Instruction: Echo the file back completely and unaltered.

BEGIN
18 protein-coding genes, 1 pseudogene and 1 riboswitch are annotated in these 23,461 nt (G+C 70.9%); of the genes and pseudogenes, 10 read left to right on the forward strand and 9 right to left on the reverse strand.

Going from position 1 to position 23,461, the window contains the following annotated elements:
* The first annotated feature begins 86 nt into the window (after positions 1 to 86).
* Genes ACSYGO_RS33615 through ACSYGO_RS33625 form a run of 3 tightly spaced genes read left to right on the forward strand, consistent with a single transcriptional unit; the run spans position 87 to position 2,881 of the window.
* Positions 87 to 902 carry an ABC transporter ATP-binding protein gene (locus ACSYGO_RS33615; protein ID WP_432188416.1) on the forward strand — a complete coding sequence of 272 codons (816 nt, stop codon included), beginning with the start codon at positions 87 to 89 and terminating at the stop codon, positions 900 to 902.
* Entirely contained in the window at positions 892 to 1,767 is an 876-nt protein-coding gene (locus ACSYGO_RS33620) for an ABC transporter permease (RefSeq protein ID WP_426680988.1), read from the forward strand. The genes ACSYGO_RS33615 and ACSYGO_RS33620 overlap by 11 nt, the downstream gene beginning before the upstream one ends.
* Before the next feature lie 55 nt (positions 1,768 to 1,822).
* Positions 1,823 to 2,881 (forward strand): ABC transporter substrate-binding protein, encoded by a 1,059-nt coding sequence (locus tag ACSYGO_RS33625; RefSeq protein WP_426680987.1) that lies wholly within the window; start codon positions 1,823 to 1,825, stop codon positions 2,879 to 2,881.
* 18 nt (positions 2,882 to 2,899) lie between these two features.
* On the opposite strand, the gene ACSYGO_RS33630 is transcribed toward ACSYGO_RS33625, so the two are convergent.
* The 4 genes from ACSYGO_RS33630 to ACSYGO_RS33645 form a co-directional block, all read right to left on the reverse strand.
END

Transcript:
18 protein-coding genes, 1 pseudogene and 1 riboswitch are annotated in these 23,461 nt (G+C 70.9%); of the genes and pseudogenes, 10 read left to right on the forward strand and 9 right to left on the reverse strand.

Going from position 1 to position 23,461, the window contains the following annotated elements:
* The first annotated feature begins 86 nt into the window (after positions 1 to 86).
* Genes ACSYGO_RS33615 through ACSYGO_RS33625 form a run of 3 tightly spaced genes read left to right on the forward strand, consistent with a single transcriptional unit; the run spans position 87 to position 2,881 of the window.
* Positions 87 to 902 carry an ABC transporter ATP-binding protein gene (locus ACSYGO_RS33615; protein ID WP_432188416.1) on the forward strand — a complete coding sequence of 272 codons (816 nt, stop codon included), beginning with the start codon at positions 87 to 89 and terminating at the stop codon, positions 900 to 902.
* Entirely contained in the window at positions 892 to 1,767 is an 876-nt protein-coding gene (locus ACSYGO_RS33620) for an ABC transporter permease (RefSeq protein ID WP_426680988.1), read from the forward strand. The genes ACSYGO_RS33615 and ACSYGO_RS33620 overlap by 11 nt, the downstream gene beginning before the upstream one ends.
* Before the next feature lie 55 nt (positions 1,768 to 1,822).
* Positions 1,823 to 2,881 (forward strand): ABC transporter substrate-binding protein, encoded by a 1,059-nt coding sequence (locus tag ACSYGO_RS33625; RefSeq protein WP_426680987.1) that lies wholly within the window; start codon positions 1,823 to 1,825, stop codon positions 2,879 to 2,881.
* 18 nt (positions 2,882 to 2,899) lie between these two features.
* On the opposite strand, the gene ACSYGO_RS33630 is transcribed toward ACSYGO_RS33625, so the two are convergent.
* The 4 genes from ACSYGO_RS33630 to ACSYGO_RS33645 form a co-directional block, all read right to left on the reverse strand.